Pieces of the puzzle: Limited Liability Company



A limited liability company (LLC) is a relatively new type of business entity that was first authorized in the U.S. in the 1970’s. It is considered a sort of hybrid, with the limited liability of a corporation and the pass-through taxation of a partnership or sole proprietorship. As a business structure, it has many advantages:

  • Fewer ongoing legal formalities than a corporation
  • Flexibility in management
  • No double taxation (profits and losses are taxed solely to the members on their individual tax returns)

As it relates to asset protection, the most important aspect of the LLC is right there in the name: limited liability. As a LLC owner, your personal assets are protected from claims against the LLC itself.

Using the LLC for asset protection

For asset protection, the LLC is ideal for storing many types of assets, particularly those that carry a high degree of risk, like real estate. A rental property, for example, can open you up to personal injury claims, tenant disputes, or a foreclosure crisis. Transferring ownership to a LLC is a good first line of defense. Here’s why:

  • First, let’s say you own the rental property in your own name. A tenant trips, falls down the stairs, and sues you. If there is a judgment against you, the tenant can go after your personal assets (not just the rental property) to satisfy the judgment.
  • Now let’s say that instead of titling the property in your own name, you formed a LLC and transferred title there. The tenant sues the LLC and can only recover against the assets of the LLC, not your personal assets.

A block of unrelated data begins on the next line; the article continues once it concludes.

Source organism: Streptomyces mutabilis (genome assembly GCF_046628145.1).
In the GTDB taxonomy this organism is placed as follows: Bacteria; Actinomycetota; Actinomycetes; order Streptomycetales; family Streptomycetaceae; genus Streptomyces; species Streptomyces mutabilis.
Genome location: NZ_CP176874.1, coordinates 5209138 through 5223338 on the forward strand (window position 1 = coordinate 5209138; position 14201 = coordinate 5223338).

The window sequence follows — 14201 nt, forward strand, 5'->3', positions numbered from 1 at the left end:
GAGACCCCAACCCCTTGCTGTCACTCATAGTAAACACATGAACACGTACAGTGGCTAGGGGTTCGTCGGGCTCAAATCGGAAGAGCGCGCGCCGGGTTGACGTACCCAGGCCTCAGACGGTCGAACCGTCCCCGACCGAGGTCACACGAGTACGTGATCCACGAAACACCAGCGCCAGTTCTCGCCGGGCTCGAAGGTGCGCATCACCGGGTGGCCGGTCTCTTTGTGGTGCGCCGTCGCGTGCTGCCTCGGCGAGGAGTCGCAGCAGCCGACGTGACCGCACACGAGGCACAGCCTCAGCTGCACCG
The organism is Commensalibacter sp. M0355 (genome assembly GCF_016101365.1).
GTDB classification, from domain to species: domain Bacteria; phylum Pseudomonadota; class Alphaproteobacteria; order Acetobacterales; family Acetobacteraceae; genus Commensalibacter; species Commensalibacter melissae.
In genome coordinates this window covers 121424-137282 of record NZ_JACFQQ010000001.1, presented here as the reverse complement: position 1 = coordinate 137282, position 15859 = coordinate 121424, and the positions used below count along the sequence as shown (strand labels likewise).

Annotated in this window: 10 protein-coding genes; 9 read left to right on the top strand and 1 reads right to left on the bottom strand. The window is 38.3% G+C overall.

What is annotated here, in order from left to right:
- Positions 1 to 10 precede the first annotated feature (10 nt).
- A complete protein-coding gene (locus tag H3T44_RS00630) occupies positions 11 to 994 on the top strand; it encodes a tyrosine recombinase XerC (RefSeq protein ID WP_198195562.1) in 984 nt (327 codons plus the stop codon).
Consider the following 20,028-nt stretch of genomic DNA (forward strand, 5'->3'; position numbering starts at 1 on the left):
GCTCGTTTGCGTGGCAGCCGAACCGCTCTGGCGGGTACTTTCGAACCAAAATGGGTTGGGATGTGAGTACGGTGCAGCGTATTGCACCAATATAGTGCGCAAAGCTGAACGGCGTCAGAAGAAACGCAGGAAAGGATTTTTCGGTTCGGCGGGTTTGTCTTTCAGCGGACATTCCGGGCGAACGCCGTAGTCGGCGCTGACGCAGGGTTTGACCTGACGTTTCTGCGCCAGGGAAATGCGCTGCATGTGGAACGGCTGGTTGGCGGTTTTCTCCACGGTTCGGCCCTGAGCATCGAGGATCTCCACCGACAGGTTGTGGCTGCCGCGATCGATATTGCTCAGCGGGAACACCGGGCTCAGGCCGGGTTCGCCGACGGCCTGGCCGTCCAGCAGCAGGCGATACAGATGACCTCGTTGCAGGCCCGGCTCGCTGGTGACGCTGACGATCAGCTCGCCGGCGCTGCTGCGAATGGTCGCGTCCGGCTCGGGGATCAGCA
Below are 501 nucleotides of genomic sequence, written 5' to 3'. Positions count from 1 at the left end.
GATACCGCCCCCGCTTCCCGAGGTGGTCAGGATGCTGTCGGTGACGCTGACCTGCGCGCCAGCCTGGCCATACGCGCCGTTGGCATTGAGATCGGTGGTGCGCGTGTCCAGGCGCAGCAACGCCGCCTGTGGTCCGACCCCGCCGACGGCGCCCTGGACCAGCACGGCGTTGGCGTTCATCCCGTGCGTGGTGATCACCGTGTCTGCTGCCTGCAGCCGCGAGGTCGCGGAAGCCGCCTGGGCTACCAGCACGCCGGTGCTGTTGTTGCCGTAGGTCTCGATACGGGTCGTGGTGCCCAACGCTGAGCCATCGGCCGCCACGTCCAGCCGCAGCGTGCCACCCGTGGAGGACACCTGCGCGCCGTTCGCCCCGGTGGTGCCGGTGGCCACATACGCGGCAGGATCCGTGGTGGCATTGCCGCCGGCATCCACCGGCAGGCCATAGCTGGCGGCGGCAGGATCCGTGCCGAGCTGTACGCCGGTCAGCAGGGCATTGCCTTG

In the above example, if the LLC owned other property, those assets would also be at risk. For this reason, depending on the value of the property, you may need to form a LLC for each property.

In which state should I form the LLC?

Different states have different laws. Which state you choose will depend on your situation and your goals. One consideration is the remedies that are available to the creditor.

In many states, a “charging order” is the only remedy available to a creditor against the LLC. A charging order obligates the manager of the LLC to make distributions directly to the creditor. However, if no distribution is made for several years, the creditor must sit and wait. For this reason, states with charging orders as the sole remedy (such as Arizona and Delaware) are popular states in which to form LLC’s for their deterrent effect.

The LLC has many advantages, both for business purposes as well as asset protection. However, while it is a strong tool, it is only one piece of the puzzle, and must be used in conjunction with other tools to maximize your asset protection.

Sollertis can help with asset protection

The Sollertis Master Asset Protection Plan™ is the framework for protecting all of the individual assets that contribute to financial success.  Based on an analysis of your needs, each plan is a customized blueprint outlining the types and mix of legal structures needed to best meet your specific goals and objectives.

Once a MAPP™ is designed, you have a plan in place to protect your assets and to guide business, personal and investment decisions. Unlike traditional asset protection plans that take a “one-size-fits-all” approach, a MAPP™ adapts to changing circumstances. Whether implemented all at once or over time, you will create greater financial freedom knowing you’ve legally protected the wealth you have earned.

Contact us today to learn more about the Sollertis MAPP™ and our unique approach to managing all of your legal needs.


This material has been prepared by Sollertis for informational purposes only and nothing herein is intended as legal advice for any particular or individual situation. You should not rely upon any information herein as a source of legal advice, and receipt of any such information does not create an attorney-client relationship between you and Sollertis. Viewers and readers should not act upon this information without seeking professional legal counsel. Prior results do not guarantee a similar outcome.

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